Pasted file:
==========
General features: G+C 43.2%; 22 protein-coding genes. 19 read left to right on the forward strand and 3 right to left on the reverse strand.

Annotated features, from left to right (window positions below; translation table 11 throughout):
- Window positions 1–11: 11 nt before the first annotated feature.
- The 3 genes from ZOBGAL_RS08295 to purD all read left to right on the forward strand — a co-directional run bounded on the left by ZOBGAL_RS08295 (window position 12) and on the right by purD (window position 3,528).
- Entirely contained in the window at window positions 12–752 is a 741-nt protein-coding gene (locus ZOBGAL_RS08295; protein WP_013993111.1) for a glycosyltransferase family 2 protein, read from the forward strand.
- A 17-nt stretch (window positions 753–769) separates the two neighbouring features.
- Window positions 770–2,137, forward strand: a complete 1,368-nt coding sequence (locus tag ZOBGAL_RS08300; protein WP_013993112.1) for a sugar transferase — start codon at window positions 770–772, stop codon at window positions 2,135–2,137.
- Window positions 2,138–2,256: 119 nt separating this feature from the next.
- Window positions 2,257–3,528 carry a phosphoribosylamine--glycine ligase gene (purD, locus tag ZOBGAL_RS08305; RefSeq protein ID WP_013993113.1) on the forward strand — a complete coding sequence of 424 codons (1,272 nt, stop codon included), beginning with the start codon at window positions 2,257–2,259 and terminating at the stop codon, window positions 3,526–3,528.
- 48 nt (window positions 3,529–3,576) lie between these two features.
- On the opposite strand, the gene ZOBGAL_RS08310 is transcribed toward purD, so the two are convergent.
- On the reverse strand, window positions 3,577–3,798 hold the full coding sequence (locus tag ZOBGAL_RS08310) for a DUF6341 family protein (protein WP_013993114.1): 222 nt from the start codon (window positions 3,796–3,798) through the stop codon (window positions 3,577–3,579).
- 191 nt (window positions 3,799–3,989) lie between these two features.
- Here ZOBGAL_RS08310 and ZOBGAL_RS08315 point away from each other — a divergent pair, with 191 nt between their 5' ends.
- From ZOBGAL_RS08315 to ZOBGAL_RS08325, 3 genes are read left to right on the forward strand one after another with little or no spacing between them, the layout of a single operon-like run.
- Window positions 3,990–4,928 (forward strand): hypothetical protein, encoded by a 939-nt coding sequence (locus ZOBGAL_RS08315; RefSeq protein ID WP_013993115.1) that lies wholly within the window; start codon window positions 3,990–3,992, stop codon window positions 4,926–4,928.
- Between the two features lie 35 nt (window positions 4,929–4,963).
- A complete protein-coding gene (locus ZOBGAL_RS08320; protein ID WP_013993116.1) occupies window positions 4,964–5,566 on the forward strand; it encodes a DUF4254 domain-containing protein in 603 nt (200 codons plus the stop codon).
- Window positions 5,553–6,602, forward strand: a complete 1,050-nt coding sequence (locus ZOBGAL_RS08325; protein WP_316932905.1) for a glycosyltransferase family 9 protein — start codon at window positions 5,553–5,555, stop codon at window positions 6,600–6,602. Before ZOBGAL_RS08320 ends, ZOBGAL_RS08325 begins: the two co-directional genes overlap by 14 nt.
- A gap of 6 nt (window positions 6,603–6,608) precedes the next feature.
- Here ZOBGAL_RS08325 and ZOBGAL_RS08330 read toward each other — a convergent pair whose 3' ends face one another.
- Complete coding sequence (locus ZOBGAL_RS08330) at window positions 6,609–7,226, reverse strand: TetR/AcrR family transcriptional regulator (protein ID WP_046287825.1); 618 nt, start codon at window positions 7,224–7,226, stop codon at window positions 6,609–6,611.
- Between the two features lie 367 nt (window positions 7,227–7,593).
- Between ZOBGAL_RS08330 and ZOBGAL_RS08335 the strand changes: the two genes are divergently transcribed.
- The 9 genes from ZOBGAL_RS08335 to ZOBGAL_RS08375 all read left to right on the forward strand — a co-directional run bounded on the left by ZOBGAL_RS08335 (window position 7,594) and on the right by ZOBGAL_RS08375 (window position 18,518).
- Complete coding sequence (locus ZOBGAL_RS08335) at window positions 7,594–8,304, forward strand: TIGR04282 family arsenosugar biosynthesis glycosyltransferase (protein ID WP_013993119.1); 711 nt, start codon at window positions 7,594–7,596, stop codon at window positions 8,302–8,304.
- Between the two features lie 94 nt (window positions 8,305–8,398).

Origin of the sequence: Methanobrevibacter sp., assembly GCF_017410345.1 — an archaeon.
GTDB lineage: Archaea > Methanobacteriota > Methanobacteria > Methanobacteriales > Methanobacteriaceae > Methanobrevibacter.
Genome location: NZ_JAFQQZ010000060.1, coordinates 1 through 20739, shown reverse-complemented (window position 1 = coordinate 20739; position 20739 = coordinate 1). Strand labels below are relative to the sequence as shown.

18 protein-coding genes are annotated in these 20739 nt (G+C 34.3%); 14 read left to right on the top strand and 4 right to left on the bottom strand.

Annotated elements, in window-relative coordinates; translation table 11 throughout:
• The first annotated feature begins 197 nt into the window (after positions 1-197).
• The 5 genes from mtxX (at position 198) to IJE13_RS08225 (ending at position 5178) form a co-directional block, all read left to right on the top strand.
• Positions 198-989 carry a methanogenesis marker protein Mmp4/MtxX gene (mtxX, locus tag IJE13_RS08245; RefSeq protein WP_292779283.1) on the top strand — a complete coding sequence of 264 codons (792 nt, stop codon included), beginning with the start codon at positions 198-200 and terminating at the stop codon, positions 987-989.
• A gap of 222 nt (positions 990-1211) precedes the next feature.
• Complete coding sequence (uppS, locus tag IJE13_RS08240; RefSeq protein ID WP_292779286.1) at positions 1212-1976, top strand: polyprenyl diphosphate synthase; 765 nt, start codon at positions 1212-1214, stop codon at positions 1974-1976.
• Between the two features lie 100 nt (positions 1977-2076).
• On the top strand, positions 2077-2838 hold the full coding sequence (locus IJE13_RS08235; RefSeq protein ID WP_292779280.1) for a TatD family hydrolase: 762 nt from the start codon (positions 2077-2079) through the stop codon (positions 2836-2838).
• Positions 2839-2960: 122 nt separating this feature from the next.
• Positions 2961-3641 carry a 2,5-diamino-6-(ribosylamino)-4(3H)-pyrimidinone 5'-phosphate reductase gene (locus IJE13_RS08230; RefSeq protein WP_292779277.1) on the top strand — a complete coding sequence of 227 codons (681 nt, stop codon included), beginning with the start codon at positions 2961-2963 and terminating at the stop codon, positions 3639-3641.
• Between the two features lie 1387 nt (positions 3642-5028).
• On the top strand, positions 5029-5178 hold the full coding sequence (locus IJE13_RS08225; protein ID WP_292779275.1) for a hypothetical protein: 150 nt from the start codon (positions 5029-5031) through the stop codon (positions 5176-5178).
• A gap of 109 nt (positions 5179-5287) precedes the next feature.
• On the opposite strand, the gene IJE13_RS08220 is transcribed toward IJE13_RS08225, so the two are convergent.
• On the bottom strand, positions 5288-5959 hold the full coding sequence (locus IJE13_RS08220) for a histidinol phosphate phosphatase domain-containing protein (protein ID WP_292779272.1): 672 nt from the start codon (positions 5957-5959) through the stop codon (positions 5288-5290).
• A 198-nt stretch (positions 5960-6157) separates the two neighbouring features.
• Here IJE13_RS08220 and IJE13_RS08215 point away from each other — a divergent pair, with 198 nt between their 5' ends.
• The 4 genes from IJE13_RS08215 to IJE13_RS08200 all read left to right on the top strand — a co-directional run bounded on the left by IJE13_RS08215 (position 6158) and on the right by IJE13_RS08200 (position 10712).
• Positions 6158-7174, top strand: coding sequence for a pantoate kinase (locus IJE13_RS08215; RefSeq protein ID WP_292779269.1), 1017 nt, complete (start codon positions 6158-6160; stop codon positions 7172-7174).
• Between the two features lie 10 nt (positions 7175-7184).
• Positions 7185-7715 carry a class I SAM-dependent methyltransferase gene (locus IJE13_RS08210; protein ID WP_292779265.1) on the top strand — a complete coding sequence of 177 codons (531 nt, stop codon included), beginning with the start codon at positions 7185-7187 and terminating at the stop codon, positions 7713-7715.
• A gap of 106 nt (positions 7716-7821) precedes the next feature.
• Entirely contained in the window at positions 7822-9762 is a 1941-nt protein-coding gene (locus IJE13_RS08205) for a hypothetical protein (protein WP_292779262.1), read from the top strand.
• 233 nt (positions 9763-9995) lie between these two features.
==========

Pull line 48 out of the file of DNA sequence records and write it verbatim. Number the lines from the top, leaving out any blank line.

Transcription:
• Here IJE13_RS08220 and IJE13_RS08215 point away from each other — a divergent pair, with 198 nt between their 5' ends.